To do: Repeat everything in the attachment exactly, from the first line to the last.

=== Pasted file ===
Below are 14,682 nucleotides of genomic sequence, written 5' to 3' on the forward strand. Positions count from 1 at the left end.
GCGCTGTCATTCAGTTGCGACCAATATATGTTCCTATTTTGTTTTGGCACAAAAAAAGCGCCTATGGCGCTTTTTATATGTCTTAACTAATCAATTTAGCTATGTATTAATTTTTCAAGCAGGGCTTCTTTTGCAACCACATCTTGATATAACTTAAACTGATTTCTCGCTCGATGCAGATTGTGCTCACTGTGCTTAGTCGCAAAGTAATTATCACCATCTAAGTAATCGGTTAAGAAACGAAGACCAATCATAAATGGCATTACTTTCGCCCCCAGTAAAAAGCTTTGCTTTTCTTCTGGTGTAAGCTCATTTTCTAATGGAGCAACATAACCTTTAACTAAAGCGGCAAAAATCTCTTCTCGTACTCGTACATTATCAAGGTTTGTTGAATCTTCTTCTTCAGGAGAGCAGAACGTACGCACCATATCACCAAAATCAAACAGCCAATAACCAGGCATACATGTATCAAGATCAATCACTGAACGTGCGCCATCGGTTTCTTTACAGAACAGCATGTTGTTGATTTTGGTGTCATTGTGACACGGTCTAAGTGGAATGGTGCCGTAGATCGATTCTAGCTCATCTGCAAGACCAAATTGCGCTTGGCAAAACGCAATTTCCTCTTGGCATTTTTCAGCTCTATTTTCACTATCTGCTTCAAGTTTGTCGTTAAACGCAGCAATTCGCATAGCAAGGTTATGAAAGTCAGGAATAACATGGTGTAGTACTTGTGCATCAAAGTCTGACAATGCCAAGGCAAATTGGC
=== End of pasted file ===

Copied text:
Below are 14,682 nucleotides of genomic sequence, written 5' to 3' on the forward strand. Positions count from 1 at the left end.
GCGCTGTCATTCAGTTGCGACCAATATATGTTCCTATTTTGTTTTGGCACAAAAAAAGCGCCTATGGCGCTTTTTATATGTCTTAACTAATCAATTTAGCTATGTATTAATTTTTCAAGCAGGGCTTCTTTTGCAACCACATCTTGATATAACTTAAACTGATTTCTCGCTCGATGCAGATTGTGCTCACTGTGCTTAGTCGCAAAGTAATTATCACCATCTAAGTAATCGGTTAAGAAACGAAGACCAATCATAAATGGCATTACTTTCGCCCCCAGTAAAAAGCTTTGCTTTTCTTCTGGTGTAAGCTCATTTTCTAATGGAGCAACATAACCTTTAACTAAAGCGGCAAAAATCTCTTCTCGTACTCGTACATTATCAAGGTTTGTTGAATCTTCTTCTTCAGGAGAGCAGAACGTACGCACCATATCACCAAAATCAAACAGCCAATAACCAGGCATACATGTATCAAGATCAATCACTGAACGTGCGCCATCGGTTTCTTTACAGAACAGCATGTTGTTGATTTTGGTGTCATTGTGACACGGTCTAAGTGGAATGGTGCCGTAGATCGATTCTAGCTCATCTGCAAGACCAAATTGCGCTTGGCAAAACGCAATTTCCTCTTGGCATTTTTCAGCTCTATTTTCACTATCTGCTTCAAGTTTGTCGTTAAACGCAGCAATTCGCATAGCAAGGTTATGAAAGTCAGGAATAACATGGTGTAGTACTTGTGCATCAAAGTCTGACAATGCCAAGGCAAATTGGC